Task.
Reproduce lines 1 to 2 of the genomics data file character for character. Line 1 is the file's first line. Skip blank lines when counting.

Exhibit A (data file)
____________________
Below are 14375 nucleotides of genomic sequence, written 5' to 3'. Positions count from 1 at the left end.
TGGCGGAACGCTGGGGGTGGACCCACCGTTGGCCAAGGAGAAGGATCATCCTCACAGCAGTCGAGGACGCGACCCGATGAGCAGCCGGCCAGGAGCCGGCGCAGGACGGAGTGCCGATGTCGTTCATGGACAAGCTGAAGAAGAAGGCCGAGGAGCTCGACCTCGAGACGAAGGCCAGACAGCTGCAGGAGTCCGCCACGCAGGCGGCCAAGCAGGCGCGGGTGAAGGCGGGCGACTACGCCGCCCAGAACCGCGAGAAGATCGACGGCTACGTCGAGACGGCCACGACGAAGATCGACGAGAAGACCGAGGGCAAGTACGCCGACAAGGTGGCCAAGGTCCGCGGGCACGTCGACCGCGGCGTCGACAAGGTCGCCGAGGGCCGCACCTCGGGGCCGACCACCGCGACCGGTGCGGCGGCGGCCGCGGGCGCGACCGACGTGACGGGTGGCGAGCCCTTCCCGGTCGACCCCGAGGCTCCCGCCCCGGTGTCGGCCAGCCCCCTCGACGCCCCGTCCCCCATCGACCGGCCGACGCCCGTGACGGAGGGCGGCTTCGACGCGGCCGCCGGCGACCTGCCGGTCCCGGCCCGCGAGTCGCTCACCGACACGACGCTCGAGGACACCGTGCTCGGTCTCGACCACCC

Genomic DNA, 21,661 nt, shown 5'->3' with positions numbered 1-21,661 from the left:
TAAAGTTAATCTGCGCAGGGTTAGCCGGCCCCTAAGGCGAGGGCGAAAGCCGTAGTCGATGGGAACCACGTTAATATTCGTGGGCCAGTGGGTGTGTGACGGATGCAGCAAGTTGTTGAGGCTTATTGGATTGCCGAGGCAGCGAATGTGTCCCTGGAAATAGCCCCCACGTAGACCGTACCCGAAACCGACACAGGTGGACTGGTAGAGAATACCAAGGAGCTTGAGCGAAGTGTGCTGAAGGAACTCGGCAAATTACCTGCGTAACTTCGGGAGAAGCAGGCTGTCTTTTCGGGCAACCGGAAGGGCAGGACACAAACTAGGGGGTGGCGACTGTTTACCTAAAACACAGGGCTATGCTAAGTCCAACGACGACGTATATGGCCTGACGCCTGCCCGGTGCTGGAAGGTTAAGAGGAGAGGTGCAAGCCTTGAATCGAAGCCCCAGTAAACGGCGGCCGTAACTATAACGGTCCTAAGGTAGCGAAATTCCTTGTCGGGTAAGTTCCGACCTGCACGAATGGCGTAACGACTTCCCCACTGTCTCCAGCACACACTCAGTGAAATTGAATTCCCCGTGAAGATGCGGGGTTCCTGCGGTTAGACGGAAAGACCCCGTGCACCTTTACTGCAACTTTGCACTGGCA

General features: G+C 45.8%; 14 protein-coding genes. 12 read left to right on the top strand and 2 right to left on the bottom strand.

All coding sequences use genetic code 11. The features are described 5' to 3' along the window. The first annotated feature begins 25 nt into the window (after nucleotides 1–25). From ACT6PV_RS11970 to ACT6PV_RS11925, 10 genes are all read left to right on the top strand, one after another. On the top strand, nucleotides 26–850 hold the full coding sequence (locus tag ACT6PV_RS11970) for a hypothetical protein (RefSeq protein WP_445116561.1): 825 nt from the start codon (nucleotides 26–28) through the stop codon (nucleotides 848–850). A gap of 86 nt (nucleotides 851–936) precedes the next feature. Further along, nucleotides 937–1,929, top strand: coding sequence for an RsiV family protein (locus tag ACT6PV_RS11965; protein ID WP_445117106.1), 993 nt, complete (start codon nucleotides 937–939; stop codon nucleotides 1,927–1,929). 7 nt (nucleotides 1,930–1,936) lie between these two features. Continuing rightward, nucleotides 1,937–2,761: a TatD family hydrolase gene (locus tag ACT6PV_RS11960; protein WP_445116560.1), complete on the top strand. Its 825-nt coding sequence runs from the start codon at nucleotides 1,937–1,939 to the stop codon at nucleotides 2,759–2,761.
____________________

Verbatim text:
Below are 14375 nucleotides of genomic sequence, written 5' to 3'. Positions count from 1 at the left end.
TGGCGGAACGCTGGGGGTGGACCCACCGTTGGCCAAGGAGAAGGATCATCCTCACAGCAGTCGAGGACGCGACCCGATGAGCAGCCGGCCAGGAGCCGGCGCAGGACGGAGTGCCGATGTCGTTCATGGACAAGCTGAAGAAGAAGGCCGAGGAGCTCGACCTCGAGACGAAGGCCAGACAGCTGCAGGAGTCCGCCACGCAGGCGGCCAAGCAGGCGCGGGTGAAGGCGGGCGACTACGCCGCCCAGAACCGCGAGAAGATCGACGGCTACGTCGAGACGGCCACGACGAAGATCGACGAGAAGACCGAGGGCAAGTACGCCGACAAGGTGGCCAAGGTCCGCGGGCACGTCGACCGCGGCGTCGACAAGGTCGCCGAGGGCCGCACCTCGGGGCCGACCACCGCGACCGGTGCGGCGGCGGCCGCGGGCGCGACCGACGTGACGGGTGGCGAGCCCTTCCCGGTCGACCCCGAGGCTCCCGCCCCGGTGTCGGCCAGCCCCCTCGACGCCCCGTCCCCCATCGACCGGCCGACGCCCGTGACGGAGGGCGGCTTCGACGCGGCCGCCGGCGACCTGCCGGTCCCGGCCCGCGAGTCGCTCACCGACACGACGCTCGAGGACACCGTGCTCGGTCTCGACCACCC